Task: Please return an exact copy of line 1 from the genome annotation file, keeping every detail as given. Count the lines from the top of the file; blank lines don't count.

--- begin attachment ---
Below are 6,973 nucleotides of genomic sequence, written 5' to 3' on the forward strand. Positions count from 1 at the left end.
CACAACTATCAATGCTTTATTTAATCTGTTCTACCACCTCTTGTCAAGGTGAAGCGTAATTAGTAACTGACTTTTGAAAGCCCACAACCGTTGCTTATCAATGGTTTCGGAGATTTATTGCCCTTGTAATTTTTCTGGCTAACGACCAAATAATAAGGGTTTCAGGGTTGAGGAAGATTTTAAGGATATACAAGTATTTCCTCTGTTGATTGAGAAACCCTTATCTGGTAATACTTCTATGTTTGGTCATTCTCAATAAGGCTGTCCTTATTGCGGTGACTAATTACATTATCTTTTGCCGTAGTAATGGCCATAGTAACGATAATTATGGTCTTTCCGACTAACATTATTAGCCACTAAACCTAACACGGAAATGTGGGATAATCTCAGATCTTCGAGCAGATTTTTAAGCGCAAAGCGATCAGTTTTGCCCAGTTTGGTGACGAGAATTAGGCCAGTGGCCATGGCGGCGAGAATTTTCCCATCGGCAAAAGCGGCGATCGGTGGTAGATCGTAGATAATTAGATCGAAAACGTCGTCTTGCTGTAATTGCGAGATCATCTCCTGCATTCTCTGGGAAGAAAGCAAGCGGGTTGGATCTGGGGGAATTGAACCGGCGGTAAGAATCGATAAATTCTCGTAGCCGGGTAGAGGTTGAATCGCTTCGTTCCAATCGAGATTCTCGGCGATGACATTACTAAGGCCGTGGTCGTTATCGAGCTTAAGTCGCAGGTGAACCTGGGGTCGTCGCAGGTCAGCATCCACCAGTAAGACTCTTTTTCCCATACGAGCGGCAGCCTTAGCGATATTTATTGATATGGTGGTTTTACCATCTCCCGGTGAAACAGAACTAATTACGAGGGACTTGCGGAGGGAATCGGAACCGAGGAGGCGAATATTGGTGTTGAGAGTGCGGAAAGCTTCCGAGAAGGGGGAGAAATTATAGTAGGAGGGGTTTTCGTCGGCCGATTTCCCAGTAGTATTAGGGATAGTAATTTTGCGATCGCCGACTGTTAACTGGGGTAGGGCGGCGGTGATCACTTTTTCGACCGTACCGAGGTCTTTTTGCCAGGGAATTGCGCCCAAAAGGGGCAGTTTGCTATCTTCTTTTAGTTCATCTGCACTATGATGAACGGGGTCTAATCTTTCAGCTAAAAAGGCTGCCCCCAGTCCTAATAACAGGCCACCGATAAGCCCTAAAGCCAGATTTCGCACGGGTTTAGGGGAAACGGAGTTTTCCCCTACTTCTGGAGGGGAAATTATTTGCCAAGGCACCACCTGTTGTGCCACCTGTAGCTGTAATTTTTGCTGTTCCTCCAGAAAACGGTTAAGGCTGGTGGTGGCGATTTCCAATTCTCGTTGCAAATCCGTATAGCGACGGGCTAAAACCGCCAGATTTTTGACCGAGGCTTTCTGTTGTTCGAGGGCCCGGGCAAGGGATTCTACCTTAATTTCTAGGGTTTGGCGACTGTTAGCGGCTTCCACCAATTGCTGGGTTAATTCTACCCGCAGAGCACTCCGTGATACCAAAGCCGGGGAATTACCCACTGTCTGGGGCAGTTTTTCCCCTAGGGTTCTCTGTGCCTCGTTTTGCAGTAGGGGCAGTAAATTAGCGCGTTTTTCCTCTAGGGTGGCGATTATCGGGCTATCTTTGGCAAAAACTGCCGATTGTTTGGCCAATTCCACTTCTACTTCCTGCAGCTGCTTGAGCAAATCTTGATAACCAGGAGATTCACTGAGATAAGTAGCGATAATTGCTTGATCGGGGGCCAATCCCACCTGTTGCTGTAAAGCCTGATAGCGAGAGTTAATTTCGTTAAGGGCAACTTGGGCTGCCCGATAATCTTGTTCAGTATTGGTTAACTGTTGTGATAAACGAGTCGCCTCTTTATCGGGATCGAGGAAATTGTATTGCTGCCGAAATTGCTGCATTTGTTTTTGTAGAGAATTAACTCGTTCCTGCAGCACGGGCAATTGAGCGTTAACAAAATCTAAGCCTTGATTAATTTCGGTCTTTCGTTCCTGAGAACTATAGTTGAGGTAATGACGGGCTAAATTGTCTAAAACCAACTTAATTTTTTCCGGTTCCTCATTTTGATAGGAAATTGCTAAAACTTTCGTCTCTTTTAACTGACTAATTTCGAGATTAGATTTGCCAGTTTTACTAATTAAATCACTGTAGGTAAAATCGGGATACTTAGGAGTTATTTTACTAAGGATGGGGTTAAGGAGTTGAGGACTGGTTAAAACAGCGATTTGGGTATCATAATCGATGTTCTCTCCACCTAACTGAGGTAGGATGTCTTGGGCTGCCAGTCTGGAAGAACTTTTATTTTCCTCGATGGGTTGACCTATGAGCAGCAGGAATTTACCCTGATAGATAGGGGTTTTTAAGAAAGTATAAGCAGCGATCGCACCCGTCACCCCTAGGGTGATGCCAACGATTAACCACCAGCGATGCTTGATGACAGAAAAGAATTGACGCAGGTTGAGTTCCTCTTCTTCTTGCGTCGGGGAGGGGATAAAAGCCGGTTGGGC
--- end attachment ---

Below are 6,973 nucleotides of genomic sequence, written 5' to 3' on the forward strand. Positions count from 1 at the left end.